Whether you like to run, play basketball, or stomp your feet when you don't get your way, the pain caused by shin splints can force you to the sidelines. Shin splints -- or medial tibial stress syndrome, if you want to be all sciencey -- occur when too much force is repeatedly placed on nearby connective tissue. (How much is too much depends on the person.) And while we know you're obviously enough of a badass to play through the pain, we still suggest you try these remedies ASAP.

You don't need to be bedridden, but you should refrain from activities that require repetitive impact on hard surfaces or involve the same muscles as running. Try biking, swimming, or running in the shallow end of a pool if you're one of those guys who can't sit still.

When you're just sitting around, elevate your shins above your heart and take anti-inflammatory drugs like ibuprofen or aspirin to reduce swelling. It's tough to recline like that at work without looking like a lazy-ass, so sneak it in while you're reading or watching TV.

Icing an injury is almost always a good idea since the cold constricts blood vessels and reduces inflammation. Try to ice your shins for 10-15 minutes up to four times a day, and be sure to do it after stretching or exercising. To prevent your skin from feeling like it's being iced with napalm, always wrap the ice in a towel or washcloth.

Use an elastic bandage or compression sleeve to apply pressure to the injured area. But if the pain gets worse, the area becomes numb, or your foot starts turning blue, loosen the wrap. Duh.

Stretching the muscles of your lower legs will help build new collagen, speed repair, and strengthen and increase flexibility -- all of which will make you less susceptible to shin splints.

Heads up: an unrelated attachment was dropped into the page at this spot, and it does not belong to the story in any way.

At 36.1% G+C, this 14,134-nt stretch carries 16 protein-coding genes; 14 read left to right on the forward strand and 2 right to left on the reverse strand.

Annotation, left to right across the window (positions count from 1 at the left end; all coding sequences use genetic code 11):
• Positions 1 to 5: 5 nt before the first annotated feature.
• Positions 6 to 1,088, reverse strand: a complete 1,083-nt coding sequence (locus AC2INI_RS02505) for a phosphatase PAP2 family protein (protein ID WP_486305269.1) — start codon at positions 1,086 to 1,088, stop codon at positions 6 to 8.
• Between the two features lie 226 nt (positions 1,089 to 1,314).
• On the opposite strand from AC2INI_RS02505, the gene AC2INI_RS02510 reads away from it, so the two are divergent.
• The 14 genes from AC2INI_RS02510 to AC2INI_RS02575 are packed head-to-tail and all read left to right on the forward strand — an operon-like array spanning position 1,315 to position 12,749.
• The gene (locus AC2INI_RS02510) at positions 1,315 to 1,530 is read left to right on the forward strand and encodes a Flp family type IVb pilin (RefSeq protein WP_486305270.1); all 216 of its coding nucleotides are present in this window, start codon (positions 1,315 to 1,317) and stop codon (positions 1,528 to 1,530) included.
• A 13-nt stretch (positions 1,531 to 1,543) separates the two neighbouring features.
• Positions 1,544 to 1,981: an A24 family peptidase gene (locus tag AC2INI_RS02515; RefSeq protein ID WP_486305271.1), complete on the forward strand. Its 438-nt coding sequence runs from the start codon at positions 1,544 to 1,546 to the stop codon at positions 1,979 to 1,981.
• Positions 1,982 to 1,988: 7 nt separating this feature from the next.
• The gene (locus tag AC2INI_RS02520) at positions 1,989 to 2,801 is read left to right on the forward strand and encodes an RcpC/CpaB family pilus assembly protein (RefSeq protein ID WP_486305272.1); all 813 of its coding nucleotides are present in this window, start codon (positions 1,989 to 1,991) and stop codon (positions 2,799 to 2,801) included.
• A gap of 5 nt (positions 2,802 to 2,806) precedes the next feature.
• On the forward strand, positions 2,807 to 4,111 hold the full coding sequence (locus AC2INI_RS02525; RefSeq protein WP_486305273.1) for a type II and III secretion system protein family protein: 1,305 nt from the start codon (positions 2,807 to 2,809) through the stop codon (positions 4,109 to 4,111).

Your shoes need to fit your foot type. If you overpronate, you have flat feet that roll inward too much when you step. If you underpronate, your feet don't roll inward enough. (A good athletic shoe store should be able to analyze your step.) There's no magic formula for when to replace your shoes -- anywhere from 200 to 500 miles -- but generally, if your body suddenly starts to hurt, it may very well be because of your shoes.

Running on concrete or asphault can cause and aggravate shin splints. So if possible, choose grass, dirt, or bouncy castles.

Along with well-cushioned shoes that fit your foot type, arch supports and orthotics help soften and disperse the stress on your shinbones. Try the relatively inexpensive off-the-shelf ones at pharmacies or Target. If they don't cut it, you may need to head to a podiatrist for orthotics made from casts of your feet.

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